CS:GO on an industry-wide losing spree is threatening the entire scene
Increasing industry-wide problems are developing within the competitive CS:GO esports ecosystem. Tanking regional leagues, cheating scandals, fake tournaments and organizations and athletes departing the scene are plaguing the flagship competitive shooter. In a year that has seen the highest viewership numbers to date, we are also witnessing the highest amount of scandals and corruption related activities emerge.
It’s no secret to esports fans that CS:GO as a pro esports has had a rough time. On top of the struggles that all esports have faced in the middle of the pandemic, CS:GO in particular has seen a disproportionate amount of scandals, and many fans are concerned about the future of CS:GO as an esport.
The story so far
Recently, the CS:GO world has seen several scandals and competitive scene “issues”. Most of the recent press focused on the large coach cheating scandal just a few weeks ago. No less than 37 CS:GO coaches were banned from the game for taking advantage of a bug that gave them a birds-eye view of the map, revealing enemy locations and more. The scandal was so extensive, the Esports Integrity Commission had to create a system to decide how long each affected coach would be suspended for. As a result, MechanoGun from Hard Legion got the maximum sentence of 36 months. Coaches from established organizations like mibr, Dignitas, FaZe Clan, NiP, and NaVi were among those caught.
One of the most established CS:GO outlets HLTV has landed in hot water as well. Jesper Søgaard one of the Astralis co-owners was found to be the owner of HLTV. Earlier this year Better Collective aquired hltv in a large flashy deal. As millions changed hands in the sale of the site, the obvious conflict of interest went ignored.
To clarify, the CEO of the company that bought HLTV has an ownership interest in Astralis. He is not a director.
— Thorin (@Thorin) October 19, 2020
While owning a stake in both an esports organisation and news outlet is not the same criminal charges level of older skin gambling and match fixing schemes. It is still enough to shine light on the underlying corruption festering behind the spotlights.
Finally and most recently, fake gaming organisation NOREG was investigated and brought down by one very brave Redditor. Originally, the ‘organisation’ had a full set of social media, interacted with (presumed to be) fake players, and more. They even faked some matches between their ‘teams’ and genuine enemies, complete with laggy, fake streams on Twitch.
They claimed to be owned by Lucas Andersen, aka Bubzkji from Astralis, who quickly denied it. To go with the fake org, there was also a fake tournament. The NGaming Open Tour was a wholly fictitious LAN event set for November and supposed to award $200.000 in prize funds.
The whole thing was one of the more bizarre things to happen in the esport, and thanks to the detective work of a few people on Reddit, the scam was revealed. The Twitter account admitted to being fake, before all related content was deleted. The reason for the scam isn’t known, though the suspicion is either money laundering or just straight up scamming investor money – both are possibilities for such an elaborate fraud.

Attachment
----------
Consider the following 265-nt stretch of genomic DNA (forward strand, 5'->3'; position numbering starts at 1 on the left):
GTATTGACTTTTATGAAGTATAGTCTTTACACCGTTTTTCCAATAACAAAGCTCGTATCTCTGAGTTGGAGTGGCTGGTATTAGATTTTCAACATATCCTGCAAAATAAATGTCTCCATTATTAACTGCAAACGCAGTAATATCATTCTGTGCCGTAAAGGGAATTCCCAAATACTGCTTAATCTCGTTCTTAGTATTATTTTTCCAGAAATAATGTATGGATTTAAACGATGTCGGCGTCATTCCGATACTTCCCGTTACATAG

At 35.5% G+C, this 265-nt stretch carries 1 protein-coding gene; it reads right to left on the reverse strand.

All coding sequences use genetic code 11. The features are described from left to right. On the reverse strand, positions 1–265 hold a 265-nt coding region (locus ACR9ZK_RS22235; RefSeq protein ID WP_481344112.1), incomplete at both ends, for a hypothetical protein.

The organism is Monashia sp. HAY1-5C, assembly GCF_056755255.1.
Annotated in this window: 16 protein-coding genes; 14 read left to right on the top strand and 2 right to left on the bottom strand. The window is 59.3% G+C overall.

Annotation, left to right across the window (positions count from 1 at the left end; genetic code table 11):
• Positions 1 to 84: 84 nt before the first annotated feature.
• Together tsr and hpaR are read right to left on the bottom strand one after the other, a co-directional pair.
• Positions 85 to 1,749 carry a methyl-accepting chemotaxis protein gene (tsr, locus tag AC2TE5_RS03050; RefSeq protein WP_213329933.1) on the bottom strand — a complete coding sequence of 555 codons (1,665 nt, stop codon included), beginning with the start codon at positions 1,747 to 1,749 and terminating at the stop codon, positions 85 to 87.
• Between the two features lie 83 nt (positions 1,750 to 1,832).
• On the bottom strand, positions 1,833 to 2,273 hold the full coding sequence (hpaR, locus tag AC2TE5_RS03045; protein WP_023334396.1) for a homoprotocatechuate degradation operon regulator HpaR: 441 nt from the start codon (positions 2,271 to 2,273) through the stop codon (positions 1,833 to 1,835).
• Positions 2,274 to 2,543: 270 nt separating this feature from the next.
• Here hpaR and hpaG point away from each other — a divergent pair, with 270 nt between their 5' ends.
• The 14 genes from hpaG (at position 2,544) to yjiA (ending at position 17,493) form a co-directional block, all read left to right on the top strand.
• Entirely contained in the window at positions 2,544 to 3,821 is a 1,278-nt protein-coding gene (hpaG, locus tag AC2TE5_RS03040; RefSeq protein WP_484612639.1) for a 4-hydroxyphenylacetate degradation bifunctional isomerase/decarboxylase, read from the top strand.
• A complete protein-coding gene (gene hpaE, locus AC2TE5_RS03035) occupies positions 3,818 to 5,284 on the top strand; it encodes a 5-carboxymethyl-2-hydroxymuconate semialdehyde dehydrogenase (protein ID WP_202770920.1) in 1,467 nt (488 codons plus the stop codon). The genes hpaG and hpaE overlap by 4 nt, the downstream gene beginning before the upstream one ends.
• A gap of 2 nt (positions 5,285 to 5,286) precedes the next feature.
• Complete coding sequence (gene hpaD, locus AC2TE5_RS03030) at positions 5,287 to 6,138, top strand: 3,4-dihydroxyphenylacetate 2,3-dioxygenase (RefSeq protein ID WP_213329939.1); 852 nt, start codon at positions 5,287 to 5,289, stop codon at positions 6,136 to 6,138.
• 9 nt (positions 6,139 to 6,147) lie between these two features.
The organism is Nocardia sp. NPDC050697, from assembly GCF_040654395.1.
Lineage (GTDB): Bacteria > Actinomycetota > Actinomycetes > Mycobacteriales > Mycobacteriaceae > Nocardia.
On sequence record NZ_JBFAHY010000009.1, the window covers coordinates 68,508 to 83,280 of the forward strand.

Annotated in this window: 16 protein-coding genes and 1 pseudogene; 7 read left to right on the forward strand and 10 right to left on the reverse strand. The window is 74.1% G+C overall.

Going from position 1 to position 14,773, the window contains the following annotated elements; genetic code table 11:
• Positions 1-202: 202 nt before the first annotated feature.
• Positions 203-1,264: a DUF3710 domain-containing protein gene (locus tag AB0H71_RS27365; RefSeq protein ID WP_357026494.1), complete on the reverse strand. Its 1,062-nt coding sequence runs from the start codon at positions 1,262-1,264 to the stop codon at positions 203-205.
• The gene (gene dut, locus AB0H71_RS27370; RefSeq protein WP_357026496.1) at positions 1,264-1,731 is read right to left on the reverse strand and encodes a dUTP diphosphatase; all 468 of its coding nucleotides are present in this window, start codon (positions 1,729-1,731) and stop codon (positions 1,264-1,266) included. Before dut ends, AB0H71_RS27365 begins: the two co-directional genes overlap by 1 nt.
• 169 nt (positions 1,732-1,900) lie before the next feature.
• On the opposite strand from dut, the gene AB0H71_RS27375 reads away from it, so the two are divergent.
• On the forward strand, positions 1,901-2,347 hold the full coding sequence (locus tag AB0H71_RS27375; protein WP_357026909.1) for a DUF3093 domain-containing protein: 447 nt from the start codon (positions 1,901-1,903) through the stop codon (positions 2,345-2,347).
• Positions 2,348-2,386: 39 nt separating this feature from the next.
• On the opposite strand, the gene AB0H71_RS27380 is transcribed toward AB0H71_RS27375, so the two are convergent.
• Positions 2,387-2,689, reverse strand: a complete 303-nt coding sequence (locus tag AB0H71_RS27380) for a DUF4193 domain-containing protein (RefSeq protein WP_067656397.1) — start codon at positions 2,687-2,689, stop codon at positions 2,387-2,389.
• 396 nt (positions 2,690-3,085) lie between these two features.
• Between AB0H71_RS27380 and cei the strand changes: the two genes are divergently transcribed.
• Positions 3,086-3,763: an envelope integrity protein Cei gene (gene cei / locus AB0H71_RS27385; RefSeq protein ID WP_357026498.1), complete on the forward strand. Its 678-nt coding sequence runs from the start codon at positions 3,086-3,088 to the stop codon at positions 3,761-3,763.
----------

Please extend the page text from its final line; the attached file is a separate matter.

In the end, the North American CS:GO scene is on its deathbed. 100 Thieves recently pulled out of CS:GO entirely leaving NA with only four competitive CS:GO organizations: Cloud9, Evil Geniuses, Team Liquid and Chaos EC. Four premier organization do not make a scene.
What does the CS:GO future hold?
Even with this more than unfortunate series of incidents, CS:GO is one of the premier esports titles on the market. The bigger issue the game grapples with is its creator Valve. The company has not made any significant changes to the game or the competitive esports system itself. As a whole, competitive CSGO esports is largely operated and maintained by 3rd party organizers with very little to no support from Valve.
Then there are the issues in each region.
While in Europe, CS:GO remains incredibly popular and plenty of high-profile teams have pro players in their rosters, North American teams, such as 100 Thieves, have slowly been quitting the scene, leading to a rather sudden stop when the pandemic hit as well. Teams couldn’t travel, and suddenly the few NA teams had almost nobody to play against. This hurt the pro esports scene more than some fans want to admit, but isn’t a death-sentence either.
The larger problems come in Asia and Oceania as large organizations are slowly losing interest in CS:GO as a whole. It is hard to predict how the title would fare if the lockdowns and travel restrictions persist through into 2021.
Did someone say brain-drain?
A significant impact to the esports scene as a whole is top-players who switch games, and even take fans with them. The biggest threat to CS:GO at the moment is undoubtedly Valorant, which has already attracted a number of great players from different titles, but most dominantly CS:GO .
Whether Valorant finds success and becomes a permanent fixture of the esports world remains to be seen. What is certain is that many of the CS:GO pros are being enticed to leave their game behind and move onto something new.
However, we can remember both PUBG and Fortnite struggled after making their esports debuts, so it’s not a done deal for Valorant or a death sentence to CS:GO.
The brain-drain that has players moving on to other games is a two-edged sword – while it means top players disappear from the scene, it also means that spots are opened up for new talent.
The question is: Is the new talent interested in CS:GO at all?